Definitions

from The American Heritage® Dictionary of the English Language, 4th Edition

  • n. Any of various plants of the genus Veronica, which includes the speedwells.
  • n. According to popular legend, an image of the face of Jesus as impressed on the handkerchief offered to him by Saint Veronica on the road to Calvary.
  • n. The handkerchief itself.
  • n. A cloth bearing a representation of Jesus's face.
  • n. A maneuver in bullfighting in which the matador stands with both feet fixed in position and swings the cape slowly away from the charging bull.

from Wiktionary, Creative Commons Attribution/Share-Alike License

  • n. The image of Jesus's face believed to have been made on the cloth with which St Veronica wiped his face as he went to be crucified; or the cloth used for this.
  • n. A circular swinging movement of the cape, used to avoid the bull.
  • n. A flower of the genus Veronica, usually having blue petals.

from the GNU version of the Collaborative International Dictionary of English

  • n. A portrait or representation of the face of our Savior on the alleged handkerchief of Saint Veronica, preserved at Rome; hence, a representation of this portrait, or any similar representation of the face of the Savior. Formerly called also Vernacle, and Vernicle.
  • n. A genus of scrophulariaceous plants; the speedwell. See Speedwell.

from The Century Dictionary and Cyclopedia

  • n. A napkin or piece of cloth impressed with the face of Christ: from the legend that a woman named Veronica wiped the face of Christ with her handkerchief when he was on his way to Calvary, and that the likeness of the face was miraculously impressed upon the cloth. Also vernicle.
  • n. [capitalized] [NL. (Rivinus, 1690; earlier, about 1554, by Mattioli).] A genus of gamopetalous plants, of the order Scrophularineæ and tribe Digitaleæ, type of the subtribe Veroniceæ.

from WordNet 3.0 Copyright 2006 by Princeton University. All rights reserved.

  • n. any plant of the genus Veronica

Etymologies

New Latin Veronica, genus name.
Medieval Latin, perhaps alteration of vēra īconica, true image : Latin vēra, feminine of vērus, true; see very + Latin īconica, feminine of īconicus, of an image (from Greek eikonikos, from eikōn, image; see icon).
Spanish, from veronica, the veronica (from the gesture Saint Veronica made), from Medieval Latin; see veronica2.
(American Heritage® Dictionary of the English Language, Fourth Edition)
Named from St. Veronica. (Wiktionary)

Examples

Comments

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  • Not sure why but I always assumed gangerh to be a Yorkshire lad.

    April 14, 2014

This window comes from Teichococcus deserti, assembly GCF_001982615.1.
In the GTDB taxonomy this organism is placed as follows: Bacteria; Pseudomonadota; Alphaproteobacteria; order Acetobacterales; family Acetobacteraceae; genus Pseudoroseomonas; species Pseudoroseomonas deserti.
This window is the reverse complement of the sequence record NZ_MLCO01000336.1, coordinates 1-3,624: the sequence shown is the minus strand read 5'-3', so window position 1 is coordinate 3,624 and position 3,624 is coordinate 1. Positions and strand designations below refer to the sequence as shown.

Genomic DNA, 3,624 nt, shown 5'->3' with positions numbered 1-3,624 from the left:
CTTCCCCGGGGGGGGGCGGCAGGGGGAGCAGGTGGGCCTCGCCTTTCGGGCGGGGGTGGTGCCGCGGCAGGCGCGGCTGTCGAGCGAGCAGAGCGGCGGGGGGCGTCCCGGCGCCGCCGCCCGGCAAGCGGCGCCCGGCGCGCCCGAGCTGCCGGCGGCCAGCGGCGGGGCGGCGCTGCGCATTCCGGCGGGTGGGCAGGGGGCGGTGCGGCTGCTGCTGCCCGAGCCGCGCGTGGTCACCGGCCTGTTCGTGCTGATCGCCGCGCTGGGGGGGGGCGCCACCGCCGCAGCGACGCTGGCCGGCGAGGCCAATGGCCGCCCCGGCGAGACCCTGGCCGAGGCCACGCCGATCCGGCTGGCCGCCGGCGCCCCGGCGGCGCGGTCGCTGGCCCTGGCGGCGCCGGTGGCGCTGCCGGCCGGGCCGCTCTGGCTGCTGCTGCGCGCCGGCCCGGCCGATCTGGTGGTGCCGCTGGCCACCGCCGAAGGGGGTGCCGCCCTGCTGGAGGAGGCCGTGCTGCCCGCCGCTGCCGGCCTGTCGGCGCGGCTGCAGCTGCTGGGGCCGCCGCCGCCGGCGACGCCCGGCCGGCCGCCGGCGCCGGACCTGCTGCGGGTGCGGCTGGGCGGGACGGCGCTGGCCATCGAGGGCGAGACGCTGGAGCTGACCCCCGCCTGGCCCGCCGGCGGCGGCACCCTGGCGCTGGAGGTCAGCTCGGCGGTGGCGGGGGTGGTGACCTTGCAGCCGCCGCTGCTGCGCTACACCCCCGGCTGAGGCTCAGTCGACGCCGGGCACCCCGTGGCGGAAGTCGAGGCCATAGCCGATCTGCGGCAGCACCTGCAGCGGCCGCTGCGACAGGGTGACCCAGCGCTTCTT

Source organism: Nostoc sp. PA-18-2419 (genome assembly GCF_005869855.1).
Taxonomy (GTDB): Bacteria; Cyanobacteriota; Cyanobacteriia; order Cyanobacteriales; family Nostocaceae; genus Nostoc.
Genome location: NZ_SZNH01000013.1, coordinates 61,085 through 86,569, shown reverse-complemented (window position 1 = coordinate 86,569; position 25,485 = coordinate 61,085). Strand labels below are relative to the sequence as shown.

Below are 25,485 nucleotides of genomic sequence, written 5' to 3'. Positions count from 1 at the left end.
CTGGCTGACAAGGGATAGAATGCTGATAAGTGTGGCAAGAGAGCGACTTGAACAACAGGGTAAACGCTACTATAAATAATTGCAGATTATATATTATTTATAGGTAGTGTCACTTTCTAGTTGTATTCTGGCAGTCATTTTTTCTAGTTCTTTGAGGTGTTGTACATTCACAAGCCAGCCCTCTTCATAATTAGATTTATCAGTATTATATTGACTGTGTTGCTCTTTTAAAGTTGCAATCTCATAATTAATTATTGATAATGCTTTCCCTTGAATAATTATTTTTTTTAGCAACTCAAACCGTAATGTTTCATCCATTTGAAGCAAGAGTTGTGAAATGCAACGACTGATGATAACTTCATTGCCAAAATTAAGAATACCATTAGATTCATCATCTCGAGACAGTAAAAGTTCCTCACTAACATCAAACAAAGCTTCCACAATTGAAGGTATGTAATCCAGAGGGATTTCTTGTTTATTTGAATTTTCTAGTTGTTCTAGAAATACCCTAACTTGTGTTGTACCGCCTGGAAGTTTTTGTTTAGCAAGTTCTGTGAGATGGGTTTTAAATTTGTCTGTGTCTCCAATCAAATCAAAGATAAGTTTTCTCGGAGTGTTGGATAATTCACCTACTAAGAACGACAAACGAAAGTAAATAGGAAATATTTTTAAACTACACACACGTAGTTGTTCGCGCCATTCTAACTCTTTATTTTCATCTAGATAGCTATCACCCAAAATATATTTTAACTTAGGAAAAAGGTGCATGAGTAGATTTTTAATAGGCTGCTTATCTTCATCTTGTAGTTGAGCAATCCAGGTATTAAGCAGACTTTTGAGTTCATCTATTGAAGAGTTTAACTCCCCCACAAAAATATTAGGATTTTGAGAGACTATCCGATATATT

• Really? I thought he was a Kiwi. At least his account of his famous Thirsty Dog Night was set in NZ. Does your supposition about transportation mean he is in England?

    April 14, 2014

  • I doubt gangerh is in Australia. Unless he has stolen a loaf of bread and been sentenced to transportation.

    April 13, 2014

  • Gangerh, I would be honored to have my verse read at a Thirsty Dog Night. I have a friend in Perth whom I provoke from time to time. I would like to think that my rhymes perturbate the antipodes East to West (if those terms apply down there).

    April 12, 2014



  • There is something about that, qms, that I love.
    Must read it at a Thirsty Dog Night soon.
    With your permission of course.

    April 12, 2014

  • Does Veronica literally mean 'true icon'?

    April 10, 2014

  • It is kind of you to say so, ry.

    April 10, 2014

  • wow nice one, qms

    April 10, 2014

  • My memories of scenes and the sonic
    I keep without means electronic.
    While details have faded
    I summon unaided
    The moments beloved and iconic.

    My mind's eye beats Kodak or Konica.
    It freezes the bull mid-veronica.
    In my internal ear
    At will I can hear
    The sobs of the bluesman's harmonica.

    April 10, 2014

  • In bullfighting the most classic movement with the cape is called the Veronica, the cape being swung so slowly before the face of the charging bull that it resembles St Veronica's wiping of the face of Christ.

    February 12, 2010

  • Of course, the name actually came from the fact that they were ripping on Archie.

    September 4, 2008

  • Early web search engine:
    Very
    Easy
    Rodent-
    Operated
    Net-wide
    Index of
    Computer
    Archives

    I love the "rodent-operated"!

    September 4, 2008

  • Veronica. Elvis Costello.

    February 8, 2008

  • one meaning: a bullfighting move

    December 1, 2006